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Date of Award
Thesis and Dissertation-ISU Access Only
Doctor of Philosophy (PhD)
Department of English
Roberta S. Trites
In this project, I join the academic and cultural conversation surrounding adolescent desire; I analyze texts within the genre of young adult romance in order to determine how the genre constructs ideologies and limits of adolescent desire. My work takes the perspectives established by feminist narratology scholars Susan S. Lanser and Robyn Warhol, and adolescent literature scholars Sara Day and Michael Cart, among others, and applies them to the adolescent romance narrative. I begin this work be resituating the scholarly understanding of desire, uniting the elements of physical and emotional intimacy, which brings the emphasis of the novels themselves into the realm of criticism. My particular focus is on how specific voices within a text construct relationships both intra-textually (between two or more parties within the narrative world) and extra-textually (between entities within the text and the narratee/reader) and how these relationships then communicate particular ideologies about adolescent desire. I also attempt, through this work, to interrogate the general cultural perception of the romance genre as anti-feminist. I interrogate a series of popular young adult romances, both heterosexual and LGBTQ, to determine the narrative and relational patterns created by these texts. Ultimately, I argue that utilizing a relational theoretical framework, such as feminist narratology or ethics of care, allows for a reading of the genre that acknowledges the multiplicity and complexity of approaches to feminism found within texts of the YA romance genre.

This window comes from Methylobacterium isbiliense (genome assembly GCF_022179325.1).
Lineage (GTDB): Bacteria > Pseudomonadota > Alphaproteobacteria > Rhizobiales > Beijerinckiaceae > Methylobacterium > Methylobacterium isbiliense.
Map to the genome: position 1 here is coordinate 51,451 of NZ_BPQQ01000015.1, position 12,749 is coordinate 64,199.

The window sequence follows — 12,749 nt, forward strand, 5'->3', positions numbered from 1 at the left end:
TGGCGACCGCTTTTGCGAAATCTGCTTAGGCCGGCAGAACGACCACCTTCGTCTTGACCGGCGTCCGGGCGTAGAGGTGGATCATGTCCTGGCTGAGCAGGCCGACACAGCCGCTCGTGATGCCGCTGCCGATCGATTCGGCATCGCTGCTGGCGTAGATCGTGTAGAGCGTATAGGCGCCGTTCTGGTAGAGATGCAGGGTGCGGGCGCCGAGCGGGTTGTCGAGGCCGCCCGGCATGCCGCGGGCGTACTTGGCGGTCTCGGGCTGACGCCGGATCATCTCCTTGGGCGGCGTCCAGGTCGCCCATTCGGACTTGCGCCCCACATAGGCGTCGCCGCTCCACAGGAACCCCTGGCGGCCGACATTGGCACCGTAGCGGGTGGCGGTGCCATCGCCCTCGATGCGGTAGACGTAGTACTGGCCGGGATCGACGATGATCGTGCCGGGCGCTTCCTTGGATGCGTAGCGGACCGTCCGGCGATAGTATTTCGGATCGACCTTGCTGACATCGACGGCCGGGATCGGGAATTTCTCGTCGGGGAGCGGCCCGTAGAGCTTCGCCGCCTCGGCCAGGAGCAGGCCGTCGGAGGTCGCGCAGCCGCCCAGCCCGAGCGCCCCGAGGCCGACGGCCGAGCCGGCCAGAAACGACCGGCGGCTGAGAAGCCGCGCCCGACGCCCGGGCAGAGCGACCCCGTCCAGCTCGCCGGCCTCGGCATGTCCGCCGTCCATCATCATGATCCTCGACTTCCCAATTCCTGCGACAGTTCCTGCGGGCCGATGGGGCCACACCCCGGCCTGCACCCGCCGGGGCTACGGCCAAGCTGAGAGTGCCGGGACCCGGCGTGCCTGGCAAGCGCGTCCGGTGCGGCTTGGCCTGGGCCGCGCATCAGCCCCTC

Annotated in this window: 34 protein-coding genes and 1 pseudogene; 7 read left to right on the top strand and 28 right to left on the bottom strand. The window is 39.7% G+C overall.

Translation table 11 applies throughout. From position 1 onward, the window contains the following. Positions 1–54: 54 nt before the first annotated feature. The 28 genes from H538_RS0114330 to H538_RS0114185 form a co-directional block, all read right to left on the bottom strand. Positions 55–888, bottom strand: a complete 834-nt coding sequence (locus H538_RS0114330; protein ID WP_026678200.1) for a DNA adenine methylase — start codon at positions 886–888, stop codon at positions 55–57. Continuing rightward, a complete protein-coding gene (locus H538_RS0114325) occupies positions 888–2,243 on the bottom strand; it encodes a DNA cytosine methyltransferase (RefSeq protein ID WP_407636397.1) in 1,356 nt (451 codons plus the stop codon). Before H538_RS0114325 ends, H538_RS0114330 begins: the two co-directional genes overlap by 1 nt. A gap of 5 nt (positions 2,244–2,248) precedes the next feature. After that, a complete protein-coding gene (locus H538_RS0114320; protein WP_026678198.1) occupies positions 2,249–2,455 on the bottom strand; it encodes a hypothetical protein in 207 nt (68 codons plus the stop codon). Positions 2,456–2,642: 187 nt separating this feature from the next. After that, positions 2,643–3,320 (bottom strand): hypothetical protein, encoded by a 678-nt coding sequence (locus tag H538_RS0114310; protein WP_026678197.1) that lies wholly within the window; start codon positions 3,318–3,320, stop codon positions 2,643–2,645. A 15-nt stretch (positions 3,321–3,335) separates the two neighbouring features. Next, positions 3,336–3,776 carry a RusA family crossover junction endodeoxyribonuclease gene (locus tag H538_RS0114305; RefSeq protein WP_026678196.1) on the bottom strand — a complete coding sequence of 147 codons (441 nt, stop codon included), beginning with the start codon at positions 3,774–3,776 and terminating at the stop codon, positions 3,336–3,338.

Ragan, Shelby, "Theorizing Desire in the Young Adult Romance Genre" (2020). Theses and Dissertations. 1205.